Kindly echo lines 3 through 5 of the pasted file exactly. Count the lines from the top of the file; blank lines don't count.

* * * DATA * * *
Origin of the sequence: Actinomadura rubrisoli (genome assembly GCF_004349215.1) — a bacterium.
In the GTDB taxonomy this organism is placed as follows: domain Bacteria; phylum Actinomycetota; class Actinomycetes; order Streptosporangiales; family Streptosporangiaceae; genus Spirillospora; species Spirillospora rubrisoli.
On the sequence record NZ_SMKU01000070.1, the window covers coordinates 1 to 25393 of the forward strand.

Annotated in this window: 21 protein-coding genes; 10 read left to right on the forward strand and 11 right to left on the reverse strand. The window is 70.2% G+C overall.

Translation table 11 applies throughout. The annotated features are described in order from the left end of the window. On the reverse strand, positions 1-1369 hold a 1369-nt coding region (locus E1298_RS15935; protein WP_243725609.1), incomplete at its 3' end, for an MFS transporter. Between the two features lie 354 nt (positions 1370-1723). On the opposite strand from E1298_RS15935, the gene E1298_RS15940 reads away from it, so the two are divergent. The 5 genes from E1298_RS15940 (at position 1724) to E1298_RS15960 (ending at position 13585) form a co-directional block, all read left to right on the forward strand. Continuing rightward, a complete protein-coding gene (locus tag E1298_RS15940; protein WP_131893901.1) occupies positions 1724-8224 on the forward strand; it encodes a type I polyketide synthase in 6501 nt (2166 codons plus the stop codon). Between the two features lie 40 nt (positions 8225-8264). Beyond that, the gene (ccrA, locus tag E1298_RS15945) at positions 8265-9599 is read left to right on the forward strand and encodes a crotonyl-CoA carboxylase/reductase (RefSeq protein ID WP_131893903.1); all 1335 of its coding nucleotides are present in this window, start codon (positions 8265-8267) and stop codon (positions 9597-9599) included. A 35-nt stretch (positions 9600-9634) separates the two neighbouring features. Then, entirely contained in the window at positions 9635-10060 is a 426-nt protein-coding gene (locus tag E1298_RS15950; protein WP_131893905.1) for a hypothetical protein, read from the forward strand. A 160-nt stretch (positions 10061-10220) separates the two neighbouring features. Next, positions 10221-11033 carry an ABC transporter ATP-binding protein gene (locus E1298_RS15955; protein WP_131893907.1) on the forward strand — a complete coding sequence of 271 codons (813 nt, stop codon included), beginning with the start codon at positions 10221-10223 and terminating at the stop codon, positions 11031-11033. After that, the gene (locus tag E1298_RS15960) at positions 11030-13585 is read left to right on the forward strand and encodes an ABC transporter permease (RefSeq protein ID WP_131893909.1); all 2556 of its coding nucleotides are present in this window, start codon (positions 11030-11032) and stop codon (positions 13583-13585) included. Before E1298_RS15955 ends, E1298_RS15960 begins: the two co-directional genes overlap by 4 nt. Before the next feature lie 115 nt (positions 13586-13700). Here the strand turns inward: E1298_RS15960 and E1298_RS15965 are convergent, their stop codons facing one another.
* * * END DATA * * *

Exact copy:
On the sequence record NZ_SMKU01000070.1, the window covers coordinates 1 to 25393 of the forward strand.

Annotated in this window: 21 protein-coding genes; 10 read left to right on the forward strand and 11 right to left on the reverse strand. The window is 70.2% G+C overall.

Translation table 11 applies throughout. The annotated features are described in order from the left end of the window. On the reverse strand, positions 1-1369 hold a 1369-nt coding region (locus E1298_RS15935; protein WP_243725609.1), incomplete at its 3' end, for an MFS transporter. Between the two features lie 354 nt (positions 1370-1723). On the opposite strand from E1298_RS15935, the gene E1298_RS15940 reads away from it, so the two are divergent. The 5 genes from E1298_RS15940 (at position 1724) to E1298_RS15960 (ending at position 13585) form a co-directional block, all read left to right on the forward strand. Continuing rightward, a complete protein-coding gene (locus tag E1298_RS15940; protein WP_131893901.1) occupies positions 1724-8224 on the forward strand; it encodes a type I polyketide synthase in 6501 nt (2166 codons plus the stop codon). Between the two features lie 40 nt (positions 8225-8264). Beyond that, the gene (ccrA, locus tag E1298_RS15945) at positions 8265-9599 is read left to right on the forward strand and encodes a crotonyl-CoA carboxylase/reductase (RefSeq protein ID WP_131893903.1); all 1335 of its coding nucleotides are present in this window, start codon (positions 8265-8267) and stop codon (positions 9597-9599) included. A 35-nt stretch (positions 9600-9634) separates the two neighbouring features. Then, entirely contained in the window at positions 9635-10060 is a 426-nt protein-coding gene (locus tag E1298_RS15950; protein WP_131893905.1) for a hypothetical protein, read from the forward strand. A 160-nt stretch (positions 10061-10220) separates the two neighbouring features. Next, positions 10221-11033 carry an ABC transporter ATP-binding protein gene (locus E1298_RS15955; protein WP_131893907.1) on the forward strand — a complete coding sequence of 271 codons (813 nt, stop codon included), beginning with the start codon at positions 10221-10223 and terminating at the stop codon, positions 11031-11033. After that, the gene (locus tag E1298_RS15960) at positions 11030-13585 is read left to right on the forward strand and encodes an ABC transporter permease (RefSeq protein ID WP_131893909.1); all 2556 of its coding nucleotides are present in this window, start codon (positions 11030-11032) and stop codon (positions 13583-13585) included. Before E1298_RS15955 ends, E1298_RS15960 begins: the two co-directional genes overlap by 4 nt. Before the next feature lie 115 nt (positions 13586-13700). Here the strand turns inward: E1298_RS15960 and E1298_RS15965 are convergent, their stop codons facing one another.